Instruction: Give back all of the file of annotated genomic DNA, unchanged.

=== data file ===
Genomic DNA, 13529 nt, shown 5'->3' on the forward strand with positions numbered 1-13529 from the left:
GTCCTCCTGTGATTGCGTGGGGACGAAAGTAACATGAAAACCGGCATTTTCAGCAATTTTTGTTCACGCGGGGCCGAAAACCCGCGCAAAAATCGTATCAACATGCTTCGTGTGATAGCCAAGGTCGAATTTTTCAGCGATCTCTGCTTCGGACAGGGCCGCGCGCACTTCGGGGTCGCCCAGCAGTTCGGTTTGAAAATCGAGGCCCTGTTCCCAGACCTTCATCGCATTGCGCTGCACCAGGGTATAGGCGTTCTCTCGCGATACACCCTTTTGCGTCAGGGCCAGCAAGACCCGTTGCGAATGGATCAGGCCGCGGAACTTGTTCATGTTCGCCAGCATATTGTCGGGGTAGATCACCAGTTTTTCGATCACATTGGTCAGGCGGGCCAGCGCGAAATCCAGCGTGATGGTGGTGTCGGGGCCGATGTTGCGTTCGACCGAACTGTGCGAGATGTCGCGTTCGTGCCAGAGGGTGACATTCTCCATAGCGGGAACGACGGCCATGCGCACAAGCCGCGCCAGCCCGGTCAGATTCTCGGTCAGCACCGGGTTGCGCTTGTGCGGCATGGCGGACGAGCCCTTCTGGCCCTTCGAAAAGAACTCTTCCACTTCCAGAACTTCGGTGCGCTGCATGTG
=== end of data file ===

Genomic DNA, 13529 nt, shown 5'->3' on the forward strand with positions numbered 1-13529 from the left:
GTCCTCCTGTGATTGCGTGGGGACGAAAGTAACATGAAAACCGGCATTTTCAGCAATTTTTGTTCACGCGGGGCCGAAAACCCGCGCAAAAATCGTATCAACATGCTTCGTGTGATAGCCAAGGTCGAATTTTTCAGCGATCTCTGCTTCGGACAGGGCCGCGCGCACTTCGGGGTCGCCCAGCAGTTCGGTTTGAAAATCGAGGCCCTGTTCCCAGACCTTCATCGCATTGCGCTGCACCAGGGTATAGGCGTTCTCTCGCGATACACCCTTTTGCGTCAGGGCCAGCAAGACCCGTTGCGAATGGATCAGGCCGCGGAACTTGTTCATGTTCGCCAGCATATTGTCGGGGTAGATCACCAGTTTTTCGATCACATTGGTCAGGCGGGCCAGCGCGAAATCCAGCGTGATGGTGGTGTCGGGGCCGATGTTGCGTTCGACCGAACTGTGCGAGATGTCGCGTTCGTGCCAGAGGGTGACATTCTCCATAGCGGGAACGACGGCCATGCGCACAAGCCGCGCCAGCCCGGTCAGATTCTCGGTCAGCACCGGGTTGCGCTTGTGCGGCATGGCGGACGAGCCCTTCTGGCCCTTCGAAAAGAACTCTTCCACTTCCAGAACTTCGGTGCGCTGCATGTG